Over Christmas and New Year i had a little fun with the free time i had, i did what i do most years and started a spelunking exercise into something new and exciting, this time it was: Windows Phone development. After purchasing a Samsung Omnia 7 and getting a feel for the OS and UI design, i set out to create a simple app to try my luck at the lucrative (… we’ll see) world of Windows Phone 7 development. My first Release, BurnStats - a simple app that allows you to view your FeedBurner statistics natively on the device, has finally hit the app store – in true festive spirit, there was much rejoicing to be had.
It all started out like all good little projects – i saw a need, and filled it. I am pretty obsessive about keeping up to date with my Google analytics and FeedBurner stats, and it was this addiction that left me feeling a little empty when i shifted from my iPhone to the Omnia 7. The application is not that amazing or cutting edge, and was a good little project to get started on before i move onto bigger things. At the same time i am able to make my life a little easier on the platform by having easy access to my FeedBurner stats on the move.
You can buy the app now on the Marketplace for US$0.99 or AU$1.30 at the following link:
So how was the platform to develop for
Over the past year i have been Tech Lead on a number of projects across multiple mobile platforms. Google’s Android, Apples iPhone and a touch of BlackBerry action to test the waters. I can definitely say that Windows Phone 7 was the nicest mobile platform I've developed on to date. Every platform has its pros and cons, but Microsoft has a few tricks up its sleeve that leave the other’s in the dust from a developers point of view.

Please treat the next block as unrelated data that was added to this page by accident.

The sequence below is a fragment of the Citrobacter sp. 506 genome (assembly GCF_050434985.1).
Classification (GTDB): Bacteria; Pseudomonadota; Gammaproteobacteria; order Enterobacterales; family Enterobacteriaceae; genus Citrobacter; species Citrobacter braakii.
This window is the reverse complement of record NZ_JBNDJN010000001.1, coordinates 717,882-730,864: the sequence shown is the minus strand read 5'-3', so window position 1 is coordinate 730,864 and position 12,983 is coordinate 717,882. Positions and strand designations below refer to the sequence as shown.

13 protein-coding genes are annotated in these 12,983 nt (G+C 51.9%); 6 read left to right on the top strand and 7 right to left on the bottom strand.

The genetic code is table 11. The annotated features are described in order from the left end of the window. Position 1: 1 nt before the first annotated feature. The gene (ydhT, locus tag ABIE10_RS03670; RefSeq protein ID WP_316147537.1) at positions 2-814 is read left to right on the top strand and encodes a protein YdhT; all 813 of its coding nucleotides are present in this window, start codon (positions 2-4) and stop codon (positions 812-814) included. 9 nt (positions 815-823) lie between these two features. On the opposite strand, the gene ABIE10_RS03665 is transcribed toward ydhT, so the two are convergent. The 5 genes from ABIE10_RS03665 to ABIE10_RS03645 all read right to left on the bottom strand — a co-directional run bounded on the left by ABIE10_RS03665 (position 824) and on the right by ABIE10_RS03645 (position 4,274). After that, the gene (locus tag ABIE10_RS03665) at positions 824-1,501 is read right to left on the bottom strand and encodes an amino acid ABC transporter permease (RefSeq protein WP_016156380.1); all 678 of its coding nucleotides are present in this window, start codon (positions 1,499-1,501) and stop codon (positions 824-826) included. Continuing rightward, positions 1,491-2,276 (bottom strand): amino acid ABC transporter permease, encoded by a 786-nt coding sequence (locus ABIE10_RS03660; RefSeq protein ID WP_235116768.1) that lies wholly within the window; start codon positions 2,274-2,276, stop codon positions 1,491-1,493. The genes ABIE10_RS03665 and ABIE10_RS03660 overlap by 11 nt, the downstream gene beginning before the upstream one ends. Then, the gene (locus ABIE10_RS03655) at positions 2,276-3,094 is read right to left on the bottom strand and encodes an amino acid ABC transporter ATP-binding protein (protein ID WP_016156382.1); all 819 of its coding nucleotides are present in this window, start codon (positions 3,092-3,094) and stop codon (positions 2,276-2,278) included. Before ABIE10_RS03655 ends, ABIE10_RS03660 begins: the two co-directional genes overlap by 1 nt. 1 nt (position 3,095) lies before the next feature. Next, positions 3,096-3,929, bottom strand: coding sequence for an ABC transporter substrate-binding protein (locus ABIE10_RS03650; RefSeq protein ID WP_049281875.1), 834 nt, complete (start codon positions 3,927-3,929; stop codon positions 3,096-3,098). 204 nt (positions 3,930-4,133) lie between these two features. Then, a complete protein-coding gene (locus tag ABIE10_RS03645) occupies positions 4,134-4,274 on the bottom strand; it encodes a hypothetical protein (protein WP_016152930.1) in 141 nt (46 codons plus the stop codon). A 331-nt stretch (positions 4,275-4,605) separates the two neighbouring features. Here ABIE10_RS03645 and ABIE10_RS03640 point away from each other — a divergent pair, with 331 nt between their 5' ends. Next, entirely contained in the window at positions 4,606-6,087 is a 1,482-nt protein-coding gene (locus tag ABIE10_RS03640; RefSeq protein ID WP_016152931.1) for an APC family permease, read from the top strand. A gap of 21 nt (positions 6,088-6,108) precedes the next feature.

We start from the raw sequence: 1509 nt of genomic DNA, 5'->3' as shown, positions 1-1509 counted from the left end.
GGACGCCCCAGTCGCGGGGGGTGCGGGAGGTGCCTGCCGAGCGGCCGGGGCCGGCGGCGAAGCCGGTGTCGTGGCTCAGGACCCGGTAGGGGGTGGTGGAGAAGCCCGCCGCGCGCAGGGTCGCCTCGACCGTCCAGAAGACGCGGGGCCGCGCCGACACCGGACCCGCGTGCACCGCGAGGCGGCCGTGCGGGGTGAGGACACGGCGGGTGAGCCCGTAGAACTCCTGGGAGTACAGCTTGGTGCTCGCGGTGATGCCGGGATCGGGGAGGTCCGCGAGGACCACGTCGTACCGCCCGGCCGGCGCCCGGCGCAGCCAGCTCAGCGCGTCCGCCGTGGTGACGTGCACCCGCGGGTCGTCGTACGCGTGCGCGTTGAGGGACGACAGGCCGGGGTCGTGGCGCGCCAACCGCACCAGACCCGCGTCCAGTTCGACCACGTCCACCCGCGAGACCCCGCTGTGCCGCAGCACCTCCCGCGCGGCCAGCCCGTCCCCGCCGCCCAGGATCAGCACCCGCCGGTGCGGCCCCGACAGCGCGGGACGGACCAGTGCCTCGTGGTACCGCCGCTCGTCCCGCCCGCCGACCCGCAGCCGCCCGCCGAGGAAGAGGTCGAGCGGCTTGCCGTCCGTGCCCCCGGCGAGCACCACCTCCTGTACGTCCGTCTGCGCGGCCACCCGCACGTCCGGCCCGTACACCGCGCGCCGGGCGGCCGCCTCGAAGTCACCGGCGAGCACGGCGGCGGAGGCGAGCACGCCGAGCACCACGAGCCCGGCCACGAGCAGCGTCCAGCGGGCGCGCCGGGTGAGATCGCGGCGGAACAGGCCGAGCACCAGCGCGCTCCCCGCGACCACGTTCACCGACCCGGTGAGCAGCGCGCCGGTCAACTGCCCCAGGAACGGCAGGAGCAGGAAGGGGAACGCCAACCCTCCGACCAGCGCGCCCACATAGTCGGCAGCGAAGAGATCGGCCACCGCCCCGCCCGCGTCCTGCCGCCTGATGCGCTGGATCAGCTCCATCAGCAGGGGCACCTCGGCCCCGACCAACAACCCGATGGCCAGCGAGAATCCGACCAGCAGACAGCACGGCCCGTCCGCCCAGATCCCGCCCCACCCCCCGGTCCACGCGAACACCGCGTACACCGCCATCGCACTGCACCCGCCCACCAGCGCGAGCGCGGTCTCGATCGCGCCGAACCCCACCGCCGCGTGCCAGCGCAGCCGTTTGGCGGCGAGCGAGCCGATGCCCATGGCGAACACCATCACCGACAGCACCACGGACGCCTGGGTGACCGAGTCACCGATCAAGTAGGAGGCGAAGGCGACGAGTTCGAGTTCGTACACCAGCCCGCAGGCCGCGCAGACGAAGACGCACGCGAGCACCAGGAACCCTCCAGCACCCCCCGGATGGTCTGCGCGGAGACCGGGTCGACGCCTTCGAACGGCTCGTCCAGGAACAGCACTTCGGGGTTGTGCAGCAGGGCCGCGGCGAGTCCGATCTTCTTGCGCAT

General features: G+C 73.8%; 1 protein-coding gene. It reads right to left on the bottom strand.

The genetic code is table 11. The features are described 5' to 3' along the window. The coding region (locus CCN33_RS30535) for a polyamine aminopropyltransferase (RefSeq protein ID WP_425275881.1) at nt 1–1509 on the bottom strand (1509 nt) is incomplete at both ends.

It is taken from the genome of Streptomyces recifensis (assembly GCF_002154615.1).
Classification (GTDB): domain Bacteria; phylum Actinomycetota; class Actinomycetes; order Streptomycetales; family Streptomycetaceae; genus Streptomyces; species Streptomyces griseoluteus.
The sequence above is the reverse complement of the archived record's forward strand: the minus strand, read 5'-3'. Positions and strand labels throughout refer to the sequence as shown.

- Visual Studio
Visual tooling with an awesome debugger is number one. Working in Eclipse on Android applications is nothing short of labour intensive, debugging in Xcode i won’t even begin to get into, but working in Visual Studio is like eating cake in comparison. I cannot stress how much of a plus this is.
- Simple straight forward UX and development guidelines
Microsoft was pretty straight up with its guidelines on how to develop apps to suite its platform. When you read Apple’s all you get the feeling of, is the fact that you are nothing to them and they will happily remove your app tomorrow. Even the tone that Microsoft’s UX guidelines take makes your feel more like you are a valuable part of their yearly market cap.
- Silverlight is awesome for ex-web developers
The way that Silverlight manages a lot of things such as view navigation will seem very familiar to web application guys. This makes it very easy to cross over. When navigating to a new view, you are actually calling it as a URL with a query string:
NavigationService.Navigate(new Uri("/Settings.xaml?firstTime=true", UriKind.RelativeOrAbsolute));
This makes it incredibly easy to cross over from web land to mobile land as your way of thinking is very similar. Being able to write in c# is pretty awesome as well as it brings all the power of Linq and other dynamic language coolness with it.
Is it worth my time
I think definitely, and i’m not just saying this to support the time I've already invested in the platform and make myself feel better, but because it a very fun platform to develop for, and I'm only more excited when i think how great the platform is for its first revision in comparison to similar platforms when they first launched. For those of you out there that are interested in making some cash on the side, it should also pique your interest to know that there definitely appears to be a land grab going on to replicate all the cool iPhone and Android apps on Windows Phone 7, so their is no time better than the present to carve out a niche for yourself on the platform - or your rip off of an Android or iPhone app on the platform ;-)
See you in the marketplace!